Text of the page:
Categories / Film and TV

Scully (1984) reviewed

If you hear the name Alan Bleasdale, you’ll probably think of Boys From The Blackstuff and GBH. But slipped between these two famous names was a real lost gem from 1984 – Scully. Originally a Play For Today, the show became a Channel 4 series a few years later, with Andrew Schofield keeping the title role – despite being well into his 20s (I’m guessing) when he played the 16-year-old Francis Scully.

I’d describe Scully as early Brookside meets Billy Liar. It’s a comedy/drama based around a teen tearaway and obsessive Liverpool fan, who dreams of breaking away from his dysfunctional family (including trainspotter brother Elvis Costello) and his attention-seeking best mate Mooey to play for his heroes. Inevitably, they all conspire to stop him from turning his dreams into reality.

And that’s before the teachers, the probation officer and Isiah the local copper get their hands on him.

The script is sharp, treading a fine line between comedy and gritty
drama (this was Liverpool deep in a recession after all), with the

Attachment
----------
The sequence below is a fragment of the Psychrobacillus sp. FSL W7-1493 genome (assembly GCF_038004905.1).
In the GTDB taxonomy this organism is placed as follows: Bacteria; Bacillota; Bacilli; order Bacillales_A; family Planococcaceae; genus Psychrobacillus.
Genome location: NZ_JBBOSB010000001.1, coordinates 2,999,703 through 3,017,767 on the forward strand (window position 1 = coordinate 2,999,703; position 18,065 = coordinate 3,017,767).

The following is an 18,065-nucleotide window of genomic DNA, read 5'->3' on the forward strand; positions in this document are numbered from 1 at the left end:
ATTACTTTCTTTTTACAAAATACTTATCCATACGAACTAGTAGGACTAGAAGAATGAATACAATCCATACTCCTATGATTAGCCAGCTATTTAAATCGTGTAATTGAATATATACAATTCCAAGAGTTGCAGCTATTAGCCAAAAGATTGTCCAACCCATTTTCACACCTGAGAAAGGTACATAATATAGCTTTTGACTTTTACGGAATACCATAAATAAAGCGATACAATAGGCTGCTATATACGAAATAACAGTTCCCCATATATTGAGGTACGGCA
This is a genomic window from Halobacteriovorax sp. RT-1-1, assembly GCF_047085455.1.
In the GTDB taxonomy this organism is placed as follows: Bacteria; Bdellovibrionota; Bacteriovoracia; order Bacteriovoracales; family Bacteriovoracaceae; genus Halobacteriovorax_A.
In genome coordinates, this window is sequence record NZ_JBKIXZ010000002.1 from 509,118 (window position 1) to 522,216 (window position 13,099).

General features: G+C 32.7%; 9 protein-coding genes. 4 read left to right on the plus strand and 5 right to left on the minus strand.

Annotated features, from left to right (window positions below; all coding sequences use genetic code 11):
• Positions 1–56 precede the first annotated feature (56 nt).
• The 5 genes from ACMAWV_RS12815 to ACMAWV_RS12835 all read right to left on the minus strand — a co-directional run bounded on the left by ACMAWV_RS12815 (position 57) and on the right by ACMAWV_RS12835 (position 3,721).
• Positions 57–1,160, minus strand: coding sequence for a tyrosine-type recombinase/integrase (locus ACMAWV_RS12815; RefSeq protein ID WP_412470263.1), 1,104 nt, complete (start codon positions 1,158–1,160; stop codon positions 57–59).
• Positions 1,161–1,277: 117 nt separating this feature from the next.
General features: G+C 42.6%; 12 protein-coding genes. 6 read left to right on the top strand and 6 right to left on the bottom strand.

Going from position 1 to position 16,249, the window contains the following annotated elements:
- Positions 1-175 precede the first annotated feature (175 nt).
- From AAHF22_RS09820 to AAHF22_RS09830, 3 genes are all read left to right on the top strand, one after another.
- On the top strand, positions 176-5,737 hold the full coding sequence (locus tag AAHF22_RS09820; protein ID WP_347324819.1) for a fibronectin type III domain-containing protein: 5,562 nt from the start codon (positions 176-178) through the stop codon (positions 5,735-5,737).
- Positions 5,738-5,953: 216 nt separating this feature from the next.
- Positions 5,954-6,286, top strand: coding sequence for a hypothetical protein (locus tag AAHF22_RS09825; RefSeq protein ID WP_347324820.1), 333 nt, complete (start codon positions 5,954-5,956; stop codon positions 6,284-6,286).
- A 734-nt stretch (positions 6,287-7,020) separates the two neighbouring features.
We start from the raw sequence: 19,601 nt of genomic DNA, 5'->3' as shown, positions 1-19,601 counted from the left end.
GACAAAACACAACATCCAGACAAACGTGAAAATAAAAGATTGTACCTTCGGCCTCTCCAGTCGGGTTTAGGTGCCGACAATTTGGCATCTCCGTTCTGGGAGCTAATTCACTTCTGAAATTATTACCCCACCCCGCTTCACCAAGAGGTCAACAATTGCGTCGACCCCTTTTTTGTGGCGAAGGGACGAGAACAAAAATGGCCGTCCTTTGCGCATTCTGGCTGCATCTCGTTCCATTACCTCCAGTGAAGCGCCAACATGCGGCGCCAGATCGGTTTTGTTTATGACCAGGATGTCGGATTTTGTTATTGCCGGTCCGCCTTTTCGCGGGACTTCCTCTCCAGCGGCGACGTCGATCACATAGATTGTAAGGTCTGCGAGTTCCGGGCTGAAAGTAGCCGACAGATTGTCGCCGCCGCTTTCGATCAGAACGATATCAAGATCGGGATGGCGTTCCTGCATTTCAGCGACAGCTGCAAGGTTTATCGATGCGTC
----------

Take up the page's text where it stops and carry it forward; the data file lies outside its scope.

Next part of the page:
added novelty value of footballing legends in 80s tight perms, casual
fashions of the day and Kenny Dalglish dressed as a fairy godmother.
And it boasts an impressive cast – with supporting roles from the likes
of Cathy Tyson, Mark McGann and half the cast of long-running sitcom
Bread (but don’t let that put you off).

It’s not Bleasdale’s best work, but it is a very entertaining series
that you’ll appreciate if you enjoyed "Blackstuff". And it’s yet
another reminder of how TV drama ain’t what it used to be. Well

Extras on the DVD:

Alan Bleasdale on the South Bank Show plus a Bleasdale interview from the Weekend show.

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